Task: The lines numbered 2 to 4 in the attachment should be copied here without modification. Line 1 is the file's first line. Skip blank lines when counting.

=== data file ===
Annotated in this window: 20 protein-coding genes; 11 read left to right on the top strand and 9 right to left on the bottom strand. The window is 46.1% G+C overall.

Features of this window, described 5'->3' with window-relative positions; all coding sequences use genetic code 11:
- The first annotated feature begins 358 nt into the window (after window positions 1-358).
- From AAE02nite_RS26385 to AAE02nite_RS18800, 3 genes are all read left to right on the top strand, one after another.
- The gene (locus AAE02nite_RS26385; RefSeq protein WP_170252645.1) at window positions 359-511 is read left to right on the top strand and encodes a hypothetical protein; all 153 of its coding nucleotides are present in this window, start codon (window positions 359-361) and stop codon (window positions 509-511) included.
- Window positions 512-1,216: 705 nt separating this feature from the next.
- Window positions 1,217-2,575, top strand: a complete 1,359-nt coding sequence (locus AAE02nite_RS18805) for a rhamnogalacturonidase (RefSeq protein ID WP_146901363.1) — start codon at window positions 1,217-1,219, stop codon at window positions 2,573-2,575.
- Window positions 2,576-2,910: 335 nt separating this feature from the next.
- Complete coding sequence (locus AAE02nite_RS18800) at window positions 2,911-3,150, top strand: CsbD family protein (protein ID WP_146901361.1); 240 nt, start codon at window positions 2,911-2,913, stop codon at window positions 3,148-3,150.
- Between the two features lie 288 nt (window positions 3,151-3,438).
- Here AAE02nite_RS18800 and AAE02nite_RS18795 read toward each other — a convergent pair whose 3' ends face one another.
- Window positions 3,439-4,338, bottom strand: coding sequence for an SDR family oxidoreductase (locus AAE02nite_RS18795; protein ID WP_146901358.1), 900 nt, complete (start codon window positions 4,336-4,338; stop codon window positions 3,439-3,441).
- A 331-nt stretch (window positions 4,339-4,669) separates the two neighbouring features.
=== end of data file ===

Features of this window, described 5'->3' with window-relative positions; all coding sequences use genetic code 11:
- The first annotated feature begins 358 nt into the window (after window positions 1-358).
- From AAE02nite_RS26385 to AAE02nite_RS18800, 3 genes are all read left to right on the top strand, one after another.